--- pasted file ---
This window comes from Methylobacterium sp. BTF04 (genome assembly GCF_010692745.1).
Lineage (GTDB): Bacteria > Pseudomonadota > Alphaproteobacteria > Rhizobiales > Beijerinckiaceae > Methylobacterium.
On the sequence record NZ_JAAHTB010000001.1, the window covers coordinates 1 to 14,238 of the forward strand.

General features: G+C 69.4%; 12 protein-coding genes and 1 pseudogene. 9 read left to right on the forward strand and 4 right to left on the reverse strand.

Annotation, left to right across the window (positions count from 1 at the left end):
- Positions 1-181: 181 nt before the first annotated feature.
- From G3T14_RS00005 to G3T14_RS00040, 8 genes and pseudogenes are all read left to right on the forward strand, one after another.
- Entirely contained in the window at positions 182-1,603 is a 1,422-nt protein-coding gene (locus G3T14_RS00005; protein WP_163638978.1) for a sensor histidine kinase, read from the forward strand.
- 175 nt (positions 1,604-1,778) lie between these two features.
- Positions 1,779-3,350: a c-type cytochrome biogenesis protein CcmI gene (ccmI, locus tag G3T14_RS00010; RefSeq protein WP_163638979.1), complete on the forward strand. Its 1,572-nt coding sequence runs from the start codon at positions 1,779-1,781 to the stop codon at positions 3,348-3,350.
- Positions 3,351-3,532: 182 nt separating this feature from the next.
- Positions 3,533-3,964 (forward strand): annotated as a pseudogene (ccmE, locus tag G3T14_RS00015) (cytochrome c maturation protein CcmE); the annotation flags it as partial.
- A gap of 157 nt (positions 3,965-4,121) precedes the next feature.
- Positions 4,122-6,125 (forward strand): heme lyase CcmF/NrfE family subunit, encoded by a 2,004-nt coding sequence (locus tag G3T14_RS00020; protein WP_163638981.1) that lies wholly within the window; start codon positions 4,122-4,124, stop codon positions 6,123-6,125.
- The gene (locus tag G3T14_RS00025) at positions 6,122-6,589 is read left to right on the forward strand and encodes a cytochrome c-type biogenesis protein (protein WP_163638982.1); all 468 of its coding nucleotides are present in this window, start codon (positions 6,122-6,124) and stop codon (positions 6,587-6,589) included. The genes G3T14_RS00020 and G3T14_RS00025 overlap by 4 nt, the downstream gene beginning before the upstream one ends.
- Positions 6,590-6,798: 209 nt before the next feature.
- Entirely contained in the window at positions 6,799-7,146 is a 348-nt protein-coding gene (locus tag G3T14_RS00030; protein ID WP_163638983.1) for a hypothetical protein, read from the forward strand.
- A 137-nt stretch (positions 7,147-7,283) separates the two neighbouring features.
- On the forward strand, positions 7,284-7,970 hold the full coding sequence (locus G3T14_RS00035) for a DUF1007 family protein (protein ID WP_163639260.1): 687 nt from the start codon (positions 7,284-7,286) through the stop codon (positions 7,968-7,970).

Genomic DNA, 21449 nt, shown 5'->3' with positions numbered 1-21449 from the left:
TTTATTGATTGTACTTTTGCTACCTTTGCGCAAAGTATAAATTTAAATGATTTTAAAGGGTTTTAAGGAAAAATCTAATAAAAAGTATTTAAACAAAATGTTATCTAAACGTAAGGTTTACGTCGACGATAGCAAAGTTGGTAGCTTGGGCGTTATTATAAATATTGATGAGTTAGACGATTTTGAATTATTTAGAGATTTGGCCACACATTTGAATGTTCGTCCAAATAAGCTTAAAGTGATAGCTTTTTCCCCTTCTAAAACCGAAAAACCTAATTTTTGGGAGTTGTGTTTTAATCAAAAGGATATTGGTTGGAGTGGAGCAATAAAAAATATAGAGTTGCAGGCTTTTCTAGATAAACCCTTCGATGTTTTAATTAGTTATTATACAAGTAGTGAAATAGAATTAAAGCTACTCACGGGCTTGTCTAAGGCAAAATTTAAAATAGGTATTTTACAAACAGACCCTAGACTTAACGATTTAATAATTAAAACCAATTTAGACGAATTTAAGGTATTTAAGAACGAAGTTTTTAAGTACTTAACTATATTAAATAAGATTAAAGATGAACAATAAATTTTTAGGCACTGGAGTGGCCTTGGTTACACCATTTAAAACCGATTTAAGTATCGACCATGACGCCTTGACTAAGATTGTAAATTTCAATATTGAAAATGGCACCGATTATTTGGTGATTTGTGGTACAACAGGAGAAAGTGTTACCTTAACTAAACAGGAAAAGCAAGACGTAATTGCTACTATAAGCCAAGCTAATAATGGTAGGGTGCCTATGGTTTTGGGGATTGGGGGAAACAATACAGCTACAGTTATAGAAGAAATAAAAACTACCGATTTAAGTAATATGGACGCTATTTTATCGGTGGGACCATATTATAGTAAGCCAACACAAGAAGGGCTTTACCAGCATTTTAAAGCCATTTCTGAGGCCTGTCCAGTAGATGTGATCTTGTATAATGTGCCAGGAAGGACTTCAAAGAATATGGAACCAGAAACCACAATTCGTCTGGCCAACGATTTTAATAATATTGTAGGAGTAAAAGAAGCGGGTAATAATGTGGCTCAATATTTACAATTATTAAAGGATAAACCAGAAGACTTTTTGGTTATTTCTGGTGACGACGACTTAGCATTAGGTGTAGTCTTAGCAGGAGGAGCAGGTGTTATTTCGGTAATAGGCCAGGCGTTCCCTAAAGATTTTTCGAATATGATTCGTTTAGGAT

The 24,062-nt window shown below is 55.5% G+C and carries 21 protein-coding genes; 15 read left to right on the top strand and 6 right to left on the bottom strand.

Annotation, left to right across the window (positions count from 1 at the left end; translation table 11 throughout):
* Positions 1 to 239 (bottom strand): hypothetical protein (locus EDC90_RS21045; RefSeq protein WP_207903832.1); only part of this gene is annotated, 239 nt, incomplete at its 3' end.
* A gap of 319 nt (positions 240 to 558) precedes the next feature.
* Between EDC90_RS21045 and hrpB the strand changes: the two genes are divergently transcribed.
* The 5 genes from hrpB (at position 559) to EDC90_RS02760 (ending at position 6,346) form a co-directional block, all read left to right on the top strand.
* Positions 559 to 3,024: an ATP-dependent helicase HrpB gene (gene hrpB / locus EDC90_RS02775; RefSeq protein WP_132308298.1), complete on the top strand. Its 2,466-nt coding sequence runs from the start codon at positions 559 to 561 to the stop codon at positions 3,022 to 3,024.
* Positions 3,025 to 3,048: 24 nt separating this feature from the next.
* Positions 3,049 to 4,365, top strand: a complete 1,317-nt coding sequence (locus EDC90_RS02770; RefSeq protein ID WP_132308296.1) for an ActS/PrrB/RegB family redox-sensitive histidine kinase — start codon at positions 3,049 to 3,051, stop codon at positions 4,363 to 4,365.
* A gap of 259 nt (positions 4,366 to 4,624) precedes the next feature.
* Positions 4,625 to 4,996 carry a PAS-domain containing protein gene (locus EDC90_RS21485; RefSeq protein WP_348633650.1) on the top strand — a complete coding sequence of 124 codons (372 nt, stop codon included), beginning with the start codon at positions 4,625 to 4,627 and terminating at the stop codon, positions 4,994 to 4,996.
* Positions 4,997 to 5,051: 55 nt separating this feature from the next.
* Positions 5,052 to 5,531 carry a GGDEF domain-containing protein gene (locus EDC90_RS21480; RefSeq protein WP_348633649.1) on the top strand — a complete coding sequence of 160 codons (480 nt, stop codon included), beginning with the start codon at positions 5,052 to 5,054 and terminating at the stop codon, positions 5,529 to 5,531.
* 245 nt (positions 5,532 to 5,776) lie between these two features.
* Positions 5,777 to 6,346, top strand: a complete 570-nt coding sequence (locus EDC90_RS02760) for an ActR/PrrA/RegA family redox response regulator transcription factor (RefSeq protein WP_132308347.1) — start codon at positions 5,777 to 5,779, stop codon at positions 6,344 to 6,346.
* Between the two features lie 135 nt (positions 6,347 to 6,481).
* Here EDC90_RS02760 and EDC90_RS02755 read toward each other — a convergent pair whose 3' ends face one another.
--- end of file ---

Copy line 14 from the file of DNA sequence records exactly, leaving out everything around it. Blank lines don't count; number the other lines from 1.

- Positions 4,122-6,125 (forward strand): heme lyase CcmF/NrfE family subunit, encoded by a 2,004-nt coding sequence (locus tag G3T14_RS00020; protein WP_163638981.1) that lies wholly within the window; start codon positions 4,122-4,124, stop codon positions 6,123-6,125.